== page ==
|Genre||:||Classical, Alternative, New Age, Pop, Christian|
|Rank||:||1822 history »|
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837 4.3/5Sanctus II lyrics
4,426 4.1/5Do Not Stand At My Grave And Weep lyrics
4,442 4.5/5Song Of Life lyrics
4,992 4.8/5Sanctus lyrics
5,918 5.0/5Locus Iste lyrics
8,729 5.0/5You Were There lyrics
4.8/5Always With You lyrics
4.7/5In Dulci Jubilo lyrics
|10||Dies Iræ lyrics|
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4,185Song Of Life: A Collection 
|4||Peace -- Deluxe Edition |
|5||Angel Voices |
5.0/5Eternal - The Best Of Libera 
|10||New Dawn |
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guest says:EnochGodwin says:10-03-2012 02:37idlehour says:28-02-2012 15:09idlehour says:28-02-2012 15:0010-12-2011 19:45
The choir performs the traditional first and third verses, and according to what I've read, that is the most common way this song is performed in public. In my personal experience I had heard a second verse performed only on rare occasions (and I don't recall which lyrics were used); but usually I would just hear the first verse, then perhaps an instrumental break, and then a repeat of the first chorus.
The first verse begins as a solo by Ralph Skan, and then he is joined in harmony after a few lines by Stefan Leadbeater. These two Libera members are becoming featured soloists much more often, now that some of the others that used to always be in the forefront have departed the group or stepped to the back because their voices have changed too much for these kinds of solos. Stefan and Ralph have voices that seem to blend perfectly, as also evidenced by the brief, echoed solos at the end of "Carol of the Bells". The rest of the chorus joins them when they reach the first chorus, and the rest of the song is a group performance until the final line of the song, which is once again sung by Ralph alone.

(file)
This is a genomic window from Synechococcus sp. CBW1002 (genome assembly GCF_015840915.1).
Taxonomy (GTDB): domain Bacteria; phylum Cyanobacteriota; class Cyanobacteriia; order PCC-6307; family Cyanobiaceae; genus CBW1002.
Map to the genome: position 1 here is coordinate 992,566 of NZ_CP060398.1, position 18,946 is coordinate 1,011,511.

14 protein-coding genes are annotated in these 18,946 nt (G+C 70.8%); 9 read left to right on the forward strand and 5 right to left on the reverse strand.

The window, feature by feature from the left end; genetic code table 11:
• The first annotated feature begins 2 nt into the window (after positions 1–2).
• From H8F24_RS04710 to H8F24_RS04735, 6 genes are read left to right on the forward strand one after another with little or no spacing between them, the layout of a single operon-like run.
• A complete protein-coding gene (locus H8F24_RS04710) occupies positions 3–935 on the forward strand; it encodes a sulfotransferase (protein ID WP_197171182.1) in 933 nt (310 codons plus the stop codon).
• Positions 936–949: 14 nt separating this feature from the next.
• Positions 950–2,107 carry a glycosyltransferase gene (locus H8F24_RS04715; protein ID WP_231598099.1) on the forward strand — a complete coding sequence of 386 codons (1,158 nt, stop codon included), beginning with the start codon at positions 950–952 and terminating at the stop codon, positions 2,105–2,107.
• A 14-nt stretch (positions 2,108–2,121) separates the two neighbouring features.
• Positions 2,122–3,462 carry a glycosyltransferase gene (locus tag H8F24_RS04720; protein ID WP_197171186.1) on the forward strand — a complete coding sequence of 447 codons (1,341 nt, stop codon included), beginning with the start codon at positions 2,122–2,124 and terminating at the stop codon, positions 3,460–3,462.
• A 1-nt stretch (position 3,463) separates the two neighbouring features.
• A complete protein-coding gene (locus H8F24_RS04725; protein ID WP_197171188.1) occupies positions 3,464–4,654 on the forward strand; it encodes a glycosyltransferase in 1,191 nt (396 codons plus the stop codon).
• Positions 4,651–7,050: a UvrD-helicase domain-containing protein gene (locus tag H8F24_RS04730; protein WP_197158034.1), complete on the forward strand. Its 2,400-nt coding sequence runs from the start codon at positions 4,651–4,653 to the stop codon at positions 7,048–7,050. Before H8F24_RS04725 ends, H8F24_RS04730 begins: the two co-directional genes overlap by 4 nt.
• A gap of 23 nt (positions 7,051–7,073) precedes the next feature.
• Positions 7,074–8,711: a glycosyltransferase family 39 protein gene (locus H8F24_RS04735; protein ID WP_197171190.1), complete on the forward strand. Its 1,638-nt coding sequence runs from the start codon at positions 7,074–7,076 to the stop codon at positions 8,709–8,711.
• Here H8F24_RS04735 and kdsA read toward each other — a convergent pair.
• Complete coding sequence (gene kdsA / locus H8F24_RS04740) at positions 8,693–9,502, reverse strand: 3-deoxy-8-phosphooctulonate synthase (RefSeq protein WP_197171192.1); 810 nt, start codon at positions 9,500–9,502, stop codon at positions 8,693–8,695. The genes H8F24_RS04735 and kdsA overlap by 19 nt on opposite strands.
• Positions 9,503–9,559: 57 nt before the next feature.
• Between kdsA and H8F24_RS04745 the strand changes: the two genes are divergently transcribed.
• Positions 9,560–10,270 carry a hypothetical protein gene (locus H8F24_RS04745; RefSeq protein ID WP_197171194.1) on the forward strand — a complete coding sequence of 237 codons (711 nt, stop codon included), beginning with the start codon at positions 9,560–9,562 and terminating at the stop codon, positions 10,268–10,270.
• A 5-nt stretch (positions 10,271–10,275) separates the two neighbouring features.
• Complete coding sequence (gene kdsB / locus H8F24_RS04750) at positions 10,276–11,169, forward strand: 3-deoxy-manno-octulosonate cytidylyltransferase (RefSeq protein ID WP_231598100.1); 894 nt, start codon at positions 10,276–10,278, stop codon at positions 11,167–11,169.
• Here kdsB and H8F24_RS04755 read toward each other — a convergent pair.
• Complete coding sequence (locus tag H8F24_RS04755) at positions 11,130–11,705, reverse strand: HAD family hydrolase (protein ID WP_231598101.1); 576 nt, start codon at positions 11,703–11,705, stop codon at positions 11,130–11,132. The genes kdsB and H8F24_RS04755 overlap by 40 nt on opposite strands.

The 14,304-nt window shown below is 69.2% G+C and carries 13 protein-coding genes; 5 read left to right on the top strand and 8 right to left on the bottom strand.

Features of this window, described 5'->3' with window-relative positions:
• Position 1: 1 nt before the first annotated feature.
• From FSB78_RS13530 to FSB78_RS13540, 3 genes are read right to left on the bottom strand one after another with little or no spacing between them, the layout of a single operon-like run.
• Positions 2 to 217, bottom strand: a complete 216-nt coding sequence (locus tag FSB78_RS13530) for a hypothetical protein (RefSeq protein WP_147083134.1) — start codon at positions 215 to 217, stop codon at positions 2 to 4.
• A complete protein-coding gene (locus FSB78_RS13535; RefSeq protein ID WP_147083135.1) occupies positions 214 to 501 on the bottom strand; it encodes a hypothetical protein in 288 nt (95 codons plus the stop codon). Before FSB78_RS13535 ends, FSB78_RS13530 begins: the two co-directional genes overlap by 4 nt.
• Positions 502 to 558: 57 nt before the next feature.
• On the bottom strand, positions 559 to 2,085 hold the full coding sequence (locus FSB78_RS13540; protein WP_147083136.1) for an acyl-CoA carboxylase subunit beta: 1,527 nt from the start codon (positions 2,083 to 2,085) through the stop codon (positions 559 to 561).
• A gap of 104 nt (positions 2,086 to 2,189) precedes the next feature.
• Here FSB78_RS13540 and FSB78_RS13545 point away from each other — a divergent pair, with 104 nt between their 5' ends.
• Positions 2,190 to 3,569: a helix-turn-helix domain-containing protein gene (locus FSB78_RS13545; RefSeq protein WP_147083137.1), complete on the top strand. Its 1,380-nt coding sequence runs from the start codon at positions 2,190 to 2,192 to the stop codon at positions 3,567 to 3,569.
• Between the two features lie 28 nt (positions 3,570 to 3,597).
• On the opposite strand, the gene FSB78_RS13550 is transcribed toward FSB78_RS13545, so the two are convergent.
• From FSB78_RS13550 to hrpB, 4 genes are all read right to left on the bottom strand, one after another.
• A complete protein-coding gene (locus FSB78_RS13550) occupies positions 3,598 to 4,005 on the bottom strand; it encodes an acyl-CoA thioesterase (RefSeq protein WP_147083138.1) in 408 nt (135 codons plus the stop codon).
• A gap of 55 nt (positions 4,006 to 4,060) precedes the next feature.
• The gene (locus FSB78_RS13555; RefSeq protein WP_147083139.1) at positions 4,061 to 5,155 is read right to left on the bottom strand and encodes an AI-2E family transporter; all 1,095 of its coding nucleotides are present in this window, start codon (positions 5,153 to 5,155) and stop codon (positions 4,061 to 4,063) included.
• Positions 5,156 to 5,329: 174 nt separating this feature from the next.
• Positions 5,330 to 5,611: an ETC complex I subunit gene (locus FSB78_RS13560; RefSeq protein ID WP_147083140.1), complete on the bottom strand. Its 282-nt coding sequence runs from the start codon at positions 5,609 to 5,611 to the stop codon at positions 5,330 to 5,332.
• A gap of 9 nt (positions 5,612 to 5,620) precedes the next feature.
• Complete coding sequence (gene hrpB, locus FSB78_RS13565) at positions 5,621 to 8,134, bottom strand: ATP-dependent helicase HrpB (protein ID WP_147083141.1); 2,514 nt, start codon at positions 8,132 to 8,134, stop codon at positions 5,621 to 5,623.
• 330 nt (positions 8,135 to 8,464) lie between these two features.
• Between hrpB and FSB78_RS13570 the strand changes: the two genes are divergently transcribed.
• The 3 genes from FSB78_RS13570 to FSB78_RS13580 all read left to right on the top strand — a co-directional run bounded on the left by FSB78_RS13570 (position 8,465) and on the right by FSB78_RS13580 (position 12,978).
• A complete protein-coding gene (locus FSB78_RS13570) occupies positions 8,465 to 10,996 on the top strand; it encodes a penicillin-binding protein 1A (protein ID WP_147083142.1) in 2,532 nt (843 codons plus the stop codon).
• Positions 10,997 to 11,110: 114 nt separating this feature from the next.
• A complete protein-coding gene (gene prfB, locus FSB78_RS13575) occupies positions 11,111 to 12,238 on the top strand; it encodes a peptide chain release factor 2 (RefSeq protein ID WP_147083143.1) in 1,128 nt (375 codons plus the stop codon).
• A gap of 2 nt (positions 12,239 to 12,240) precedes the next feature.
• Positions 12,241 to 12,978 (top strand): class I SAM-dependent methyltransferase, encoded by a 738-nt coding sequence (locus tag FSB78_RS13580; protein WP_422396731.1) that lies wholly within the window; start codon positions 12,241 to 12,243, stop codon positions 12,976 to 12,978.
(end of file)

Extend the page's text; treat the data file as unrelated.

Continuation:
There are some interesting changes to the harmonies in the second verse (or third, if you're matching verse numbers to lyrics ), but nothing that really strays too far from what most of us are used to hearing in this piece. And as I said before, when you are doing a song as well-known and beloved to as many people as this one is, that is probably for the best.09-12-2011 08:1908-12-2011 05:27@ AdoramusI think this one could be a top 40 song in the U.S. if it had English lyrics that weren't so blatantly religious and a little marketing savvy. The music sound like a good pop tune -- not suggesting someone should change the lyrics to make a buck though, just observing how modern the music sounds in contrast to the very traditional style Latin lyrics. A perfect example of how and why Libera's music is so unique, and impossible to really classify.08-12-2011 05:21
The sparse instrumentation, as always, is the perfect compliment to the boys soaring voices; the introduction of the tympani in the 2nd verse is an unexpected but pleasant surprise that helps heighten the anticipation. Then the dynamic reversal and contrast of the last 2 times through the verse and then the harmonic changes in the final verse before the chorus is his way of telling us we're almost there. The fact that the chorus only gets sung once only serves to emphasize it's simple message. Merry Christmas.
After all that, a short solo part featuring Stefan, then echoed identically by Ralph bring us to the final lines, and again he adds an extra line of lyric at the end where traditionally the carol is over, just to make sure we're still awake.
I assure you Mr. Prizeman, I'm wide awake every time I hear Libera sing one of your marvelous creations.17-08-2011 12:47@ Salva MeThis is defnitely one of my favorite songs by Libera. The haunting chant of "Salva" by the single voice throughout the sone is a perfec connection for the rest. I'm sure most of you know that "Salva Me" in Latin means "Save Me', but I'm wondering if "Salva" by itself in this context could also mean "Help!"
Then the sound grows as the chorus enters with "Dominus Deus miserere mei" (Lord have mercy on me), while "Salva" is still being echoes.
Finally the verse comes in, now in English. There are several different arrangements, but my favorite is when they have a quartet singing this part. When those four break from unison to harmony, it sends a chil, and of course, you still hear the occasional "Salva" behind the 2nd and 4th lines of the verse.
Then the chorus just absolutely explodes into a majestic, triumphant "home" for the song. This is the type of composition I would call a masterpiece -- fairly simple, yet highly moving.Vistar_Monei says:06-02-2006 23:21pcaam1 says:10-01-2006 12:16